Effect of Reaction Conditions on Synthesis and Properties of Multiarm Star-Branched Polyisobutylenes

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Polymers and High Performance Materials


A series of multiarm star-branched polyisobutylenes was synthesized from narrow polydispersity arms with molecular weights ranging from 12,000 to 60,000 g/mol, via living carbocationic polymerization using the cumyl chloride/TiCl4/pyridine initiating system and divinylbenzene(DVB) as core-forming comonomer. The effect on star development of arm molecular weight, temperature, solvent composition, and DVB concentration was studied. The rate of star formation and the weight-average number of arms per star polymer, (N) over bar(w), were found to scale inversely with arm molecular weight; (N) over bar(w), = 60 was attained for 13,100 g/mol arms, but (N) over bar(w) = 2.5 for 60,000 g/mol arms. It was established that star formation was much faster at -80 degrees C compared to 23 degrees C, regardless of solvent composition. For hexane : methyl chloride (MeCl) solvent compositions containing from 40 to 60 vol % MeCl, star-star coupling was observed at -80 degrees C, but not at 23 degrees C, even after 312 h; for the most polar 40 : 60 hexane : MeCl composition, star-star coupling was so extensive at -80 degrees C that gelation was observed after only 44 h. The rate of star formation was found to be substantially higher in 60 : 40 hexane : MeCl compared to 60 : 40 hexane : methylene chloride (MeCl2). Some reactions containing MeCl were immediately warmed to 23 degrees C after DVB addition, and the MeCl thus volatilized was replaced with either MeCl2 or hexane for the duration of the star-forming reaction. Slightly higher rates were consistently observed when MeCl2 was the replacement solvent. The strong influence of initial MeCl content on rate of star formation was found to persist throughout the star-forming reaction, even when the solvent was immediately converted to 100% hexane. The fraction of arms that remained unlinked into stars was found to be higher at the higher temperature and at lower solvent polarity. Regardless of solvent or temperature, the residual arm fraction was approximately the same at a given stage of star development as measured by the average number of arms per star. One star sample was produced with the W-transparent 2-chloro-2,4,4-trimethylpentane initiator; analysis showed that the residual arm fraction had approximately the same UV absorbance as the star fraction, indicating efficient crossover to DVB and the potential for approximately quantitative arm incorporation given sufficient time. (C) 1998 John Wiley & Sons, Inc.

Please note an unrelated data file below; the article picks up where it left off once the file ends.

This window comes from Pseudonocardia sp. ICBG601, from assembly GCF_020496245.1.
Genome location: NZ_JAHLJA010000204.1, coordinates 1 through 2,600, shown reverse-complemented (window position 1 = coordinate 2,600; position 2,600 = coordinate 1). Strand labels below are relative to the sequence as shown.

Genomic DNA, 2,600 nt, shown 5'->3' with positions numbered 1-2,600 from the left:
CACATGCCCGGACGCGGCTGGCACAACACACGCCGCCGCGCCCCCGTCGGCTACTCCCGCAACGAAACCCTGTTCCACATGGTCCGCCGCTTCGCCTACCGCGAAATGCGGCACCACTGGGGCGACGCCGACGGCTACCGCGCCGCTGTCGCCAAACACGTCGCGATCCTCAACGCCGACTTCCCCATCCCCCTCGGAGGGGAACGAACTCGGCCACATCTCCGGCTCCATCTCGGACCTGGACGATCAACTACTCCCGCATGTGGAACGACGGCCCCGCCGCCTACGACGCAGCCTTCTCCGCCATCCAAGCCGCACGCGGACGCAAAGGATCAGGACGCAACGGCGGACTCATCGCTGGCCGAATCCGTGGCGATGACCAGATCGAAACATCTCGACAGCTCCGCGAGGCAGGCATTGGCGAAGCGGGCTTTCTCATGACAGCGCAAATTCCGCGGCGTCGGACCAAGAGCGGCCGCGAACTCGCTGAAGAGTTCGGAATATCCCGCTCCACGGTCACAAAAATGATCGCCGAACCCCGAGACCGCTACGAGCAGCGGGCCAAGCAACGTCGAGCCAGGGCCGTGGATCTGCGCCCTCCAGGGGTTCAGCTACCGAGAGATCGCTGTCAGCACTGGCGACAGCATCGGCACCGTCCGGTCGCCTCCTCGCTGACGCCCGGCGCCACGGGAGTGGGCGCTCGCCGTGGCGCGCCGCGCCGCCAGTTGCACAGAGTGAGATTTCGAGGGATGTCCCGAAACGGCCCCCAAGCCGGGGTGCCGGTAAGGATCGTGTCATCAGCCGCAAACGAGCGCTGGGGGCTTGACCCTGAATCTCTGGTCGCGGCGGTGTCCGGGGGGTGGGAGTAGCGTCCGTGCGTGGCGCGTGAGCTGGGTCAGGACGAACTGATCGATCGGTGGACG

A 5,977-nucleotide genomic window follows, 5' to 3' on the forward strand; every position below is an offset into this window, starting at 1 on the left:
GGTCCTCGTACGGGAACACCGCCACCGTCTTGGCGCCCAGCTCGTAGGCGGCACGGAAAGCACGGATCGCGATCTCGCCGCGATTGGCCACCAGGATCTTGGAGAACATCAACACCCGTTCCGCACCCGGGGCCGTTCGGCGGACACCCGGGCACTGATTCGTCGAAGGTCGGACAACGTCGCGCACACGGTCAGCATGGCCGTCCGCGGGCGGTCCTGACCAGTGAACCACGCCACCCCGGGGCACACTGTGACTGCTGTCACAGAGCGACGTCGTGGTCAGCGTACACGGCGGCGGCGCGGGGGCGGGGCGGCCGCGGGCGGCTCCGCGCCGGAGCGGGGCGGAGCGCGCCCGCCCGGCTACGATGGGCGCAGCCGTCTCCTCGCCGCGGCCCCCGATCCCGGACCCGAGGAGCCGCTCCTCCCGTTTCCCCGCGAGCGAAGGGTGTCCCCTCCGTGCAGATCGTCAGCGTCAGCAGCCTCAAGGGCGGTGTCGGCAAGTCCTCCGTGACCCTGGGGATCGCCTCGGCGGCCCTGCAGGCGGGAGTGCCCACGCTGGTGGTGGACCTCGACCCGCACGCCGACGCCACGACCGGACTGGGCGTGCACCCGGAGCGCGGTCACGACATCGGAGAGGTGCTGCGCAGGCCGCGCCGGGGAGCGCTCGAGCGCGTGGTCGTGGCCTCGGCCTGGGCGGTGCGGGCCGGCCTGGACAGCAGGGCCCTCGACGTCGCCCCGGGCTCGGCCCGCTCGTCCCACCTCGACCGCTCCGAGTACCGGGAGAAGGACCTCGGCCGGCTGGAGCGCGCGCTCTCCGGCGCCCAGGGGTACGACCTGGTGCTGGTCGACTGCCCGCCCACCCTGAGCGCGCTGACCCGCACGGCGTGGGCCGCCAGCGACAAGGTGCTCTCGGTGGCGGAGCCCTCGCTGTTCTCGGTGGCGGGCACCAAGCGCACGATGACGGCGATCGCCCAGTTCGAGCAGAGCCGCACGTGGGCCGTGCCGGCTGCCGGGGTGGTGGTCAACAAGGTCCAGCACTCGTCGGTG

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Journal of Polymer Science Part A: Polymer Chemistry





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